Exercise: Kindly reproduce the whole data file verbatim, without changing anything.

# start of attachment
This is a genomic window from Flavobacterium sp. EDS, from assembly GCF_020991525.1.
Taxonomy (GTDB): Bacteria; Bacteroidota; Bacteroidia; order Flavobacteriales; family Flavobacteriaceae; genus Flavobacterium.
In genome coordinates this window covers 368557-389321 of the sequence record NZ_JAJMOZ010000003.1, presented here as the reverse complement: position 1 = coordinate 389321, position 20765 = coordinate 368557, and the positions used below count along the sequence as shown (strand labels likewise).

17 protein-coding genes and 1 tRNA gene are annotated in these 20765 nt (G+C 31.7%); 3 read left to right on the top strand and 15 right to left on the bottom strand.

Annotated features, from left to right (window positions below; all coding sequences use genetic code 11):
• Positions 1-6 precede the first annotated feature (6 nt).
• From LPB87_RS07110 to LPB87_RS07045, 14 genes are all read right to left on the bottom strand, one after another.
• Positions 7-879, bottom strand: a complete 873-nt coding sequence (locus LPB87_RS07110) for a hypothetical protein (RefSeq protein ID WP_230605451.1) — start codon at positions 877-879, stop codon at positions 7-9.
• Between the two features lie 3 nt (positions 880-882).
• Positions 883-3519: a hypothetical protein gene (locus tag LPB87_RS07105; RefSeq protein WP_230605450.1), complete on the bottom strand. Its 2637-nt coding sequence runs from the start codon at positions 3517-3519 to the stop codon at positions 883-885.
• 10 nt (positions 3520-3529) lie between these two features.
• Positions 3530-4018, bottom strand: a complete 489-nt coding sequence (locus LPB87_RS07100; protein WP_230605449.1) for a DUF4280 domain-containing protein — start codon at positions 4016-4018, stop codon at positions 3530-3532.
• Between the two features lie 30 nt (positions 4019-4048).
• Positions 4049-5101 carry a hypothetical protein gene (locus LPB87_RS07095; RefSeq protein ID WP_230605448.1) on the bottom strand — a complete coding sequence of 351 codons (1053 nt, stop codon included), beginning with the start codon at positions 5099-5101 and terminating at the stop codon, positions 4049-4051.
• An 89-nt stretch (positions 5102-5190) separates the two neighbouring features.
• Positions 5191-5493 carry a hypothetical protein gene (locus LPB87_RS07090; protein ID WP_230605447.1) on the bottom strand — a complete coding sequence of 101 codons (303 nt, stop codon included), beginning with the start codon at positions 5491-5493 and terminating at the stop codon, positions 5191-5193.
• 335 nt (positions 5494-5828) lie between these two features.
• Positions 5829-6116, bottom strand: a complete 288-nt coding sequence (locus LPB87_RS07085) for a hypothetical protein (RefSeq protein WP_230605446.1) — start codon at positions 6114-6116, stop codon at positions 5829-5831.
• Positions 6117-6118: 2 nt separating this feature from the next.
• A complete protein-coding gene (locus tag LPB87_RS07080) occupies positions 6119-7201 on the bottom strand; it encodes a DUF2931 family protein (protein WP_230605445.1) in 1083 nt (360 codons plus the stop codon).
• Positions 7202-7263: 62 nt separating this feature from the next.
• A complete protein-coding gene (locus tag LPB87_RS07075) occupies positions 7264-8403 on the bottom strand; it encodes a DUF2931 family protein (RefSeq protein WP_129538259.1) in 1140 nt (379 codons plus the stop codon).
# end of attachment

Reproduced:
This is a genomic window from Flavobacterium sp. EDS, from assembly GCF_020991525.1.
Taxonomy (GTDB): Bacteria; Bacteroidota; Bacteroidia; order Flavobacteriales; family Flavobacteriaceae; genus Flavobacterium.
In genome coordinates this window covers 368557-389321 of the sequence record NZ_JAJMOZ010000003.1, presented here as the reverse complement: position 1 = coordinate 389321, position 20765 = coordinate 368557, and the positions used below count along the sequence as shown (strand labels likewise).

17 protein-coding genes and 1 tRNA gene are annotated in these 20765 nt (G+C 31.7%); 3 read left to right on the top strand and 15 right to left on the bottom strand.

Annotated features, from left to right (window positions below; all coding sequences use genetic code 11):
• Positions 1-6 precede the first annotated feature (6 nt).
• From LPB87_RS07110 to LPB87_RS07045, 14 genes are all read right to left on the bottom strand, one after another.
• Positions 7-879, bottom strand: a complete 873-nt coding sequence (locus LPB87_RS07110) for a hypothetical protein (RefSeq protein ID WP_230605451.1) — start codon at positions 877-879, stop codon at positions 7-9.
• Between the two features lie 3 nt (positions 880-882).
• Positions 883-3519: a hypothetical protein gene (locus tag LPB87_RS07105; RefSeq protein WP_230605450.1), complete on the bottom strand. Its 2637-nt coding sequence runs from the start codon at positions 3517-3519 to the stop codon at positions 883-885.
• 10 nt (positions 3520-3529) lie between these two features.
• Positions 3530-4018, bottom strand: a complete 489-nt coding sequence (locus LPB87_RS07100; protein WP_230605449.1) for a DUF4280 domain-containing protein — start codon at positions 4016-4018, stop codon at positions 3530-3532.
• Between the two features lie 30 nt (positions 4019-4048).
• Positions 4049-5101 carry a hypothetical protein gene (locus LPB87_RS07095; RefSeq protein ID WP_230605448.1) on the bottom strand — a complete coding sequence of 351 codons (1053 nt, stop codon included), beginning with the start codon at positions 5099-5101 and terminating at the stop codon, positions 4049-4051.
• An 89-nt stretch (positions 5102-5190) separates the two neighbouring features.
• Positions 5191-5493 carry a hypothetical protein gene (locus LPB87_RS07090; protein ID WP_230605447.1) on the bottom strand — a complete coding sequence of 101 codons (303 nt, stop codon included), beginning with the start codon at positions 5491-5493 and terminating at the stop codon, positions 5191-5193.
• 335 nt (positions 5494-5828) lie between these two features.
• Positions 5829-6116, bottom strand: a complete 288-nt coding sequence (locus LPB87_RS07085) for a hypothetical protein (RefSeq protein WP_230605446.1) — start codon at positions 6114-6116, stop codon at positions 5829-5831.
• Positions 6117-6118: 2 nt separating this feature from the next.
• A complete protein-coding gene (locus tag LPB87_RS07080) occupies positions 6119-7201 on the bottom strand; it encodes a DUF2931 family protein (protein WP_230605445.1) in 1083 nt (360 codons plus the stop codon).
• Positions 7202-7263: 62 nt separating this feature from the next.
• A complete protein-coding gene (locus tag LPB87_RS07075) occupies positions 7264-8403 on the bottom strand; it encodes a DUF2931 family protein (RefSeq protein WP_129538259.1) in 1140 nt (379 codons plus the stop codon).